|Content Below :||What is Rheumatoid Arthritis · Early Symptoms of Arthritis · Common Symptoms for Rheumatoid Arthritis · Prevention|
What is Rheumatoid Arthritis | Rheumatory Arthritis
Rheumatoid arthritis (often misspelled as ‘rhumetoid arthritis’ or misnamed rheumatory arthritis) is an autoimmune disease. In this form of arthritis, for reasons that are not understood, the immune system goes awry and attacks the body’s own tissues, especially the synovial lining surrounding the lubricating fluid in joints.
This leads to inflammation of the lining, resulting in excessive production of joint (synovial) fluid and chronic inflammation of the joint itself.
There are many types of arthritis. Persistent joint inflammation and pain are the hallmark early symptoms of arthritis in general.
Early symptoms of arthritis typically include :
- Tenderness or pain in the joints, due to inflammation that may also damage the joints and further contribute to the pain.
- Stiffness of joints especially in the mornings or after not being used for a while.
- Sometimes the joint feels warm and appears pink or reddish.
The pain can come on gradually or appear suddenly. It can take the form of just an ache or stiffness, or develop into a grinding or a sharp burning pain. Deformity of one or more joints may eventually take place.
Common Symptoms for Rheumatoid Arthritis
Rheumatoid arthritis (RA) is an inflammatory arthritis. It usually develops gradually. Diagnosing it at the onset is not easy, as rheumatoid arthritis’ early symptoms bear a great resemblance to those of many other health conditions.
Even when arthritis-specific symptoms develop, typically only one or two may show up at first. In addition to the early symptoms of arthritis that the various types share in common, symptoms for rheumatoid arthritis itself differs for different people.
Common symptoms for rheumatoid arthritis :
- Early symptoms of arthritis listed above, but the inflammation and pain typically affect multiple joints symmetrically on both sides of the body. Any joint, such as those of the neck, shoulders, elbows, jaw, hips, and ankles can be affected, but the most common ones are those of the knuckles, wrists, knees, and ball of the foot.
- Swelling due to excessive fluid in the joint making it puffy.
- One of rheumatoid arthritis’ early symptoms is morning stiffness of joints that, unlike for other forms of arthritis, takes more than an hour to loosen.
- Chronic inflammation can also occur in tissues around joints, such as in the ligaments, tendons and muscles, and damage them.
- Such damage can cause loss of cartilage, and weaken ligaments and bones from the onset of the disease, leading to deformity and loss of function of the joints. The damage is usually progressive, and may not correlate to the level of pain or swelling of the joint
Before the onset of these common symptoms for rheumatoid arthritis, early symptoms that might precede are :
- Excessive fatigue
- Loss of appetite that may cause loss of weight
- Morning stiffness that lasts more than an hour
- Widespread muscle aches
- Feeling of weakness or general malaise (feeling ill)
Rheumatoid arthritis always affects joints but it can also attack tissues in other parts of the body, especially in more severe cases of the disease. This can manifest as additional symptoms such as :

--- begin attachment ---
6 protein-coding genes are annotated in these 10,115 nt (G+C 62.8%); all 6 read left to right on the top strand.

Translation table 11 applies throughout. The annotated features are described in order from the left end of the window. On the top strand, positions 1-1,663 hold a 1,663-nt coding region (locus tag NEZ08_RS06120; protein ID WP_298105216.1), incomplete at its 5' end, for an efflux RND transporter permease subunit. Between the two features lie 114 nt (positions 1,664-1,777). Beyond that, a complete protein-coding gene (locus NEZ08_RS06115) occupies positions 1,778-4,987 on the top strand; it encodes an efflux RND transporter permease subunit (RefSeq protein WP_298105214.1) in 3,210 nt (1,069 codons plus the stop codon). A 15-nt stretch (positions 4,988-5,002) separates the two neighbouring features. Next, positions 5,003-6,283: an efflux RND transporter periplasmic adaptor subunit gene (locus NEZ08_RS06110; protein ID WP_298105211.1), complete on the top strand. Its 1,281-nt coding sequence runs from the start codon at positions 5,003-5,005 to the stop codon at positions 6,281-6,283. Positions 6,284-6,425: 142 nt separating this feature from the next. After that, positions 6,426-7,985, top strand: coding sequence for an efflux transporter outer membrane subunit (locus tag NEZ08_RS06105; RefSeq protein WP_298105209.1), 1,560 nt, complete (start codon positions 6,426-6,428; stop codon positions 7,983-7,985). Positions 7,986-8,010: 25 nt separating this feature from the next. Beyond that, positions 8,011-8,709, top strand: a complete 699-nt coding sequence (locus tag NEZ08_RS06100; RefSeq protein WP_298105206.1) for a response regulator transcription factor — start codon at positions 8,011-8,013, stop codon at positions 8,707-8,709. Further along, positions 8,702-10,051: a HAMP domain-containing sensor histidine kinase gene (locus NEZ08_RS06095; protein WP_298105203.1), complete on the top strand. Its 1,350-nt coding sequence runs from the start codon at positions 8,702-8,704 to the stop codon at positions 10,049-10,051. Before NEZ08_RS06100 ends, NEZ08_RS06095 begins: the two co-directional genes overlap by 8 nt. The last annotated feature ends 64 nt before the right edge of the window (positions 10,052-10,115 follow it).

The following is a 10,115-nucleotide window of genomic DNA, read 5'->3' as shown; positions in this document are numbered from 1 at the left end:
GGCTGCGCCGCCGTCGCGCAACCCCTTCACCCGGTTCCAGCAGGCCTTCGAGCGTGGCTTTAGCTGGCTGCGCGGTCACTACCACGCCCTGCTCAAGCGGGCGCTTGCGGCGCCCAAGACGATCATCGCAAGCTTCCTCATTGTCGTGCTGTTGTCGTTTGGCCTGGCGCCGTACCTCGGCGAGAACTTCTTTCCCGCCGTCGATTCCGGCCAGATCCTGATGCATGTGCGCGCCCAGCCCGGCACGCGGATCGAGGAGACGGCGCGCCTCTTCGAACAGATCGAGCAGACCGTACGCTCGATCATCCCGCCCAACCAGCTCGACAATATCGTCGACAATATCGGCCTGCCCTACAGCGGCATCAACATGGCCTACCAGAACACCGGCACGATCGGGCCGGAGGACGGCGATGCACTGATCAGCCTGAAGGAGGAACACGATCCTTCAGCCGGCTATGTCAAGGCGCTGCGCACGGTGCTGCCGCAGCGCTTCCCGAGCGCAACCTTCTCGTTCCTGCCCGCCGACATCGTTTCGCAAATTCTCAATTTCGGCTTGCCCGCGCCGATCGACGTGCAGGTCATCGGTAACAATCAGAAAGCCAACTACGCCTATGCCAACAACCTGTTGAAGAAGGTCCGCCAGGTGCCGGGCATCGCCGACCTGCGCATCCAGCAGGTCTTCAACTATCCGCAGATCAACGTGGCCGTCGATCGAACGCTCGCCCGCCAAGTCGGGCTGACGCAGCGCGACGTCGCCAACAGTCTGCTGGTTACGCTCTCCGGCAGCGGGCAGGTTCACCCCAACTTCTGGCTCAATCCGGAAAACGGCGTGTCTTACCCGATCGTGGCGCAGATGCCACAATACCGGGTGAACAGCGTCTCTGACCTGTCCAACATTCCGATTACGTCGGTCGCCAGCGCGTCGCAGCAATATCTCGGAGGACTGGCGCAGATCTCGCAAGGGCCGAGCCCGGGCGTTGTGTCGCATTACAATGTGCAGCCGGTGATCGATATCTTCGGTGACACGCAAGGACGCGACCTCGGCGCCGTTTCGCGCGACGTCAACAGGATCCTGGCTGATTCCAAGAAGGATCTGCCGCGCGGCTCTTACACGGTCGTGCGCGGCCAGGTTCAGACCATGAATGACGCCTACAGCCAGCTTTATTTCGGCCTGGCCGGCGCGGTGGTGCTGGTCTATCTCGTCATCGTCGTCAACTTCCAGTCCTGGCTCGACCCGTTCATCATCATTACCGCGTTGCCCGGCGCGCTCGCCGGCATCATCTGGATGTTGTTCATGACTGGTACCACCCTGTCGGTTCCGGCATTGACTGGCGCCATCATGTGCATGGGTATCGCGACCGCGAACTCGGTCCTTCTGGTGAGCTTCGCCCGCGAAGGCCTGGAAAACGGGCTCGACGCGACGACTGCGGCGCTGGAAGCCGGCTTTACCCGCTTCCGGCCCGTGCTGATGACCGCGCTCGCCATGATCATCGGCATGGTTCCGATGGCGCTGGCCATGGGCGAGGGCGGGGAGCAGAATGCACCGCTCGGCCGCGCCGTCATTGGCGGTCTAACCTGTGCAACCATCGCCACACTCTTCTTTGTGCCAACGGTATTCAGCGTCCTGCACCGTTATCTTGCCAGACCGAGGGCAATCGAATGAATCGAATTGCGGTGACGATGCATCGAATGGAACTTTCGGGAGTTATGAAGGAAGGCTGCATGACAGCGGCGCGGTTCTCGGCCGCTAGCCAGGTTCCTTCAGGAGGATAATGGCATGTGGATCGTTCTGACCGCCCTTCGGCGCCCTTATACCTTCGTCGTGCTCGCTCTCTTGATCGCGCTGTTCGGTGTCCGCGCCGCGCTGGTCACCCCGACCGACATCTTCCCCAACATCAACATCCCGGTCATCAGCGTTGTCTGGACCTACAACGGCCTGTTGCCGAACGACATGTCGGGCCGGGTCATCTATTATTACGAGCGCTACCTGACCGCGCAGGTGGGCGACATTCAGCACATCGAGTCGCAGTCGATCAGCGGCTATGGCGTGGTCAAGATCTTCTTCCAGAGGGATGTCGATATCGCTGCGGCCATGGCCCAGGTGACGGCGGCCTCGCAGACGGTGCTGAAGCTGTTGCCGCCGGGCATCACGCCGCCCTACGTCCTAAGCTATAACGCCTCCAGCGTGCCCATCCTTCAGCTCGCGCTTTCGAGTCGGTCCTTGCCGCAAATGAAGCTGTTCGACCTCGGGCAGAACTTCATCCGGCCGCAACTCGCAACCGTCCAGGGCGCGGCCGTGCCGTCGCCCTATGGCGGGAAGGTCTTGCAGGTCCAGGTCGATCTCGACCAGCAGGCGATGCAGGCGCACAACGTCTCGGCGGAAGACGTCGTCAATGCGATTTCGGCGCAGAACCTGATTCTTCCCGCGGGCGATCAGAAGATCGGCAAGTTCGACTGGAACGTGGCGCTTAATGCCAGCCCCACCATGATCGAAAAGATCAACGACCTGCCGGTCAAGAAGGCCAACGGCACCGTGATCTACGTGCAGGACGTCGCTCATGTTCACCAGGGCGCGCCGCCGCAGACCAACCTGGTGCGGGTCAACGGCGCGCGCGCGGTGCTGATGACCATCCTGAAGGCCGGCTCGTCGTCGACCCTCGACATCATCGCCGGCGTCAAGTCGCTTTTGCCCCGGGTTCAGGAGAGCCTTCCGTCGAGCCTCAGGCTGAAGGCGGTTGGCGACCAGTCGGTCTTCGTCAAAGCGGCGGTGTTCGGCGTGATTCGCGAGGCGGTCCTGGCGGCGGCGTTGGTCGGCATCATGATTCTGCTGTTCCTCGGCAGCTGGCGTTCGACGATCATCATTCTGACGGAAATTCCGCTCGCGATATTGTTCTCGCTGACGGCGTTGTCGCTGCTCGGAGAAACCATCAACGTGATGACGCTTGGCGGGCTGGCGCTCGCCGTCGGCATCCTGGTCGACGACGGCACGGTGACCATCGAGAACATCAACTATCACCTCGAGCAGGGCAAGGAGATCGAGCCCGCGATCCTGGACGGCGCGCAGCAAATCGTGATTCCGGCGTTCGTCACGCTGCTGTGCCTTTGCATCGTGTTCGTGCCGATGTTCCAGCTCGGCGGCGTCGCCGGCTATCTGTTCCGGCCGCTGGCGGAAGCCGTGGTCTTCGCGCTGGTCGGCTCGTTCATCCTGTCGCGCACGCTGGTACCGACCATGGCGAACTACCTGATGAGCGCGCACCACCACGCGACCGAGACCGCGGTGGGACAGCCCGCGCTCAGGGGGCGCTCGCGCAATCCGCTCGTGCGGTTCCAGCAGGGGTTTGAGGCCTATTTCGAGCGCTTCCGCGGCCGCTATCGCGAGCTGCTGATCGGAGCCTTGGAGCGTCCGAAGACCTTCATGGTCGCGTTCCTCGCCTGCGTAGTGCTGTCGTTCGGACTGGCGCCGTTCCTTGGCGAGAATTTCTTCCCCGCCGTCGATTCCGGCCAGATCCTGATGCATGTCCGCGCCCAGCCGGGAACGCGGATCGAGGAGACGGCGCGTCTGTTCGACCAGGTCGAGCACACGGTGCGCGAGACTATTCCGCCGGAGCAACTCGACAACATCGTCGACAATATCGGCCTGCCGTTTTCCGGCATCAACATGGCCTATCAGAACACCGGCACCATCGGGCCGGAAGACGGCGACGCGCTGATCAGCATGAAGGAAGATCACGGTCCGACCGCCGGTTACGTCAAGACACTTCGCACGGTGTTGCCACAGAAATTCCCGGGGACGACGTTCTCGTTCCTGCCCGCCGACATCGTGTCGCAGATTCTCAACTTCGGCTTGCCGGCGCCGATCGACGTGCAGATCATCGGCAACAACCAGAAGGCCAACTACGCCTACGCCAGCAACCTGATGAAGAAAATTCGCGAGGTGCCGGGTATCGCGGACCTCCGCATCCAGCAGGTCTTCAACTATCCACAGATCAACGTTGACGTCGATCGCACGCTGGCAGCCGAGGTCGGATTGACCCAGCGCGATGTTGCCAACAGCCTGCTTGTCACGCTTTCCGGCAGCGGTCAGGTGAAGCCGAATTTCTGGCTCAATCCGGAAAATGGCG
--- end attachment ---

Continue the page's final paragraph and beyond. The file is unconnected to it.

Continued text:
- Low-grade fever
- Anemia due to the bone marrow being unable to produce enough red blood cells
- Firm lumps under the skin (rheumatoid nodules) that are roughly pea sized, usually near the elbows or fingers but possibly elsewhere too, that in rare cases become infected and sore
- Inflammation of the eye glands, that can cause red, painful, itching, or dry eyes, though this only happens in under 5% of RA cases
- Inflammation of the lung lining (pleurisy) that may result in scarred lung tissue, and breathlessness, coughing, or chest pain
- Inflammation of the lining around the heart that may sometimes lead to breathlessness, or a chest pain that changes in intensity when leaning forward or lying down. People with RA are also more likely to develop clogged heart arteries, with higher risk of a heart attack.
- Blood vessel inflammation (rheumatoid vasculitis) might occur in rare cases, usually with long-standing RA, and may hinder blood supply to tissues and cause tissue death. Initial symptoms include rheumatoid nodules and small black spots on nail-beds.
- In very rare cases, RA may even affect the joint in the larynx (voice box) that is responsible for voice tone, and cause hoarseness if the joint becomes inflamed.
While rheumatoid arthritis is a chronic disease lasting for years, there can be long intermittent periods of remission that are symptom-free. However, it is usually a progressive disease. Destruction of joints may occur within 1 to 2 years and result in disability in the long term.
Seek medical advice if you think you are experiencing the above common symptoms for rheumatoid arthritis. Early symptoms identification can lead to early treatment and help slow down or stop progression of the disease.
Among the contributing causes of arthritis is prolonged deficiency of some nutrients. Increasing intake of these nutrients may help prevent or treat the common symptoms for rheumatoid arthritis naturally.
One way to do so is to take a high quality arthritis supplement with all the necessary nutrients. In addition, maintain a healthy diet containing foods that help prevent arthritis.
Go to top of this page :: Common Symptoms for Rheumatoid Arthritis
« Back to Health Supplements Nutritional Guide Home page